Hard to believe that it hasn’t happened yet, but the City of Detroit’s declaration of bankruptcy – and a federal judge declaring that they can’t do that – may just be the very last of the major American cities to hit the rim of the pit of despair, and one of the few to actually tumble all the way in. (The rest of us looked over the edge of the abyss and somehow escaped the worst. Even New York in the 70’s.)
- 40% of the city’s street lamps don’t work
- Emergency services takes an hour to respond
- Basic city services are not delivered
- A large percentage of the population did not pay their municipal taxes in 2011
- There are tens of thousands of stray dogs roaming in packs
- Two thirds of the public parks are permanently closed
- A third of the city has been abandoned
- Vacant properties of all sorts are being systematically stripped of all possible scrap materials
It’s like East St. Louis on steroids. Even the pictures being circulated look like East St. Louis. So many of the structures which are literally falling down must have been quite beautiful in their day.
Even at the worst here in the Lion of the Valley, the street lamps worked, the stray dog packs were caught and euthanized, the parks stayed open, crimes were solved, and emergency response times were respectable. Can’t say the same for the Cardinals’ batting averages at the time, but they were in Busch II which had dead air. And we were also invaded by Canada geese, which resulted in rounding them up and a mass slaughter after they destroyed the landscaping on a VERY public golf course that had just been renovated in the crown jewel of the city parks.
To put it mildly, Detroit is a mess. Okay, let’s admit it, it’s a freaking disaster area. Being hit by a tornado would be an improvement (and a legitimate excuse to get federal help for some clean-up. Otherwise, uh, no).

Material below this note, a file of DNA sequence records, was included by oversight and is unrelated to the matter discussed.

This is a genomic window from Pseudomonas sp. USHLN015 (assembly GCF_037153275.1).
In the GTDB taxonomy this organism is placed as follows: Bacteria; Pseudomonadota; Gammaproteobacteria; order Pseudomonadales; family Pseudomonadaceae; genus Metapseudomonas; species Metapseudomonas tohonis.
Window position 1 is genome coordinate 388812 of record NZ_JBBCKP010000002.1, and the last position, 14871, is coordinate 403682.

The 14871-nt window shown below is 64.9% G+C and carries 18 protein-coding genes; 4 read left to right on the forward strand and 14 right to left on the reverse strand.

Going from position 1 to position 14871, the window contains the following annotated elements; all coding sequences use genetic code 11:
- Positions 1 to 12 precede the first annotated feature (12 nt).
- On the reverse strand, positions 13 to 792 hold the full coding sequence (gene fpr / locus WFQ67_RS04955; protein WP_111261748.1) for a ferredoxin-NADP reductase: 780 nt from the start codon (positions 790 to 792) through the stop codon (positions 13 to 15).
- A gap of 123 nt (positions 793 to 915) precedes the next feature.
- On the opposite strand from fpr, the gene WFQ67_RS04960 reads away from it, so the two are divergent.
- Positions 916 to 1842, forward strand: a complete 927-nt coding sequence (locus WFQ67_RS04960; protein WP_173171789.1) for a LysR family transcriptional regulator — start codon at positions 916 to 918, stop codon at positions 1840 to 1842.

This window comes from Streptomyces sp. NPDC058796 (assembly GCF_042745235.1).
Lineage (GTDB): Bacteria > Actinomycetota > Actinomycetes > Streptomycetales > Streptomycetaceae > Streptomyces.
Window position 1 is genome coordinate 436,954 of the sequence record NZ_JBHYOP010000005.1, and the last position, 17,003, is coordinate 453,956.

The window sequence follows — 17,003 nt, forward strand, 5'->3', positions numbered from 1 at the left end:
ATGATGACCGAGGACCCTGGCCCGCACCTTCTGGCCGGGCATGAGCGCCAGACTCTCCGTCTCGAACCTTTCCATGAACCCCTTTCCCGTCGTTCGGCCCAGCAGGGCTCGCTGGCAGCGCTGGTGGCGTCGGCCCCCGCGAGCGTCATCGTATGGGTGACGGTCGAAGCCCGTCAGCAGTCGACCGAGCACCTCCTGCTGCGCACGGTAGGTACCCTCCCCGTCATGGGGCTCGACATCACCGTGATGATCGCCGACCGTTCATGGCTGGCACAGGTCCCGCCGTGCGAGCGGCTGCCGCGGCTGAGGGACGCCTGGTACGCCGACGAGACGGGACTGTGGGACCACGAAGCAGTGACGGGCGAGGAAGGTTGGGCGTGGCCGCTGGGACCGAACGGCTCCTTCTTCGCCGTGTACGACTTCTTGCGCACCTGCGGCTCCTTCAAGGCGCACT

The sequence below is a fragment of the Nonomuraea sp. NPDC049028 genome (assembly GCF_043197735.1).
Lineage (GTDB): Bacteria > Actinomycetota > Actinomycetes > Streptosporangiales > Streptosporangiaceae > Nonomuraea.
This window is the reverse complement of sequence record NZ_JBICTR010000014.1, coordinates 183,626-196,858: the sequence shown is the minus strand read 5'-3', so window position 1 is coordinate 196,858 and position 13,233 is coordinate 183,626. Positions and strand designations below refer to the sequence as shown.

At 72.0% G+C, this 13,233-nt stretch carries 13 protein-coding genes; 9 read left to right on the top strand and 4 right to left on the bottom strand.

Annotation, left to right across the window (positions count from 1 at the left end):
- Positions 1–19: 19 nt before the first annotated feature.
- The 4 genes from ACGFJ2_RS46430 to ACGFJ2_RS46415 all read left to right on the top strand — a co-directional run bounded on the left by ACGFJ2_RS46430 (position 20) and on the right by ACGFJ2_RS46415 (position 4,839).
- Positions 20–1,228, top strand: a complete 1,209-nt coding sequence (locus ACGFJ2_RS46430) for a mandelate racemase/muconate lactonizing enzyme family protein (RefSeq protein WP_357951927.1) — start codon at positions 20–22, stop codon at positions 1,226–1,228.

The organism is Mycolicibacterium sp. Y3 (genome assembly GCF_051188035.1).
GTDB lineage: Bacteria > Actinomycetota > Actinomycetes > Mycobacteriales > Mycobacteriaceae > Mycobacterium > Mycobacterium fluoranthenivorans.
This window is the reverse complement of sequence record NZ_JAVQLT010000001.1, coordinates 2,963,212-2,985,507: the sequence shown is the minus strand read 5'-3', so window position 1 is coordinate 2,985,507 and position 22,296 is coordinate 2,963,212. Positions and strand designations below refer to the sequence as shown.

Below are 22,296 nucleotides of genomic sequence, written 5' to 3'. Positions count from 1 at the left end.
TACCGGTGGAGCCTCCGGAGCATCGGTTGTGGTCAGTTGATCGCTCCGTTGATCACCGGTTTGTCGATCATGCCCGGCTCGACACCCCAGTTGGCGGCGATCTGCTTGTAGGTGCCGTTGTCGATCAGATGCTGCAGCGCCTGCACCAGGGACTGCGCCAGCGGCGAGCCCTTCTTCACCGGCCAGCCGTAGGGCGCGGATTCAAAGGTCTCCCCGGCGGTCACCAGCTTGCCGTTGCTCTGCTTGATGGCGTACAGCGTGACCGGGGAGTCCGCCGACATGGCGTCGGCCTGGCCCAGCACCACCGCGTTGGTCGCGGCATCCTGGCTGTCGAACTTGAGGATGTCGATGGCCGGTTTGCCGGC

Unfortunately, unlike other American cities which have organically used a variety of renewal techniques for the last 40 years to turn things around (to mixed success), Detroit and the State of Michigan’s strategic efforts to use best practices from around the country for waterfront development, new and unique sports venues, innovation and entrepreneurship hubs, neighborhood anchoring, downtown partnerships and more, just are not going to be enough to pull Detroit out of debt that cannot be repaid when the population does not have the capacity to pay taxes. (2.5% earnings tax? Are they kidding?) Even trying to consolidate the population into smaller areas isn’t going to work.
It’s about 20 years too late. Probably closer to 40.
Nor are dirt cheap property prices going to attract new residents and developers when there are no reliable city services, among other pertinent issues. No matter how graceful and elegant historic architecture is, no one is going to put up the money to renovate it if insurance rates due to crime make doing a project far more trouble and expense than it is worth. Historic value only goes so far.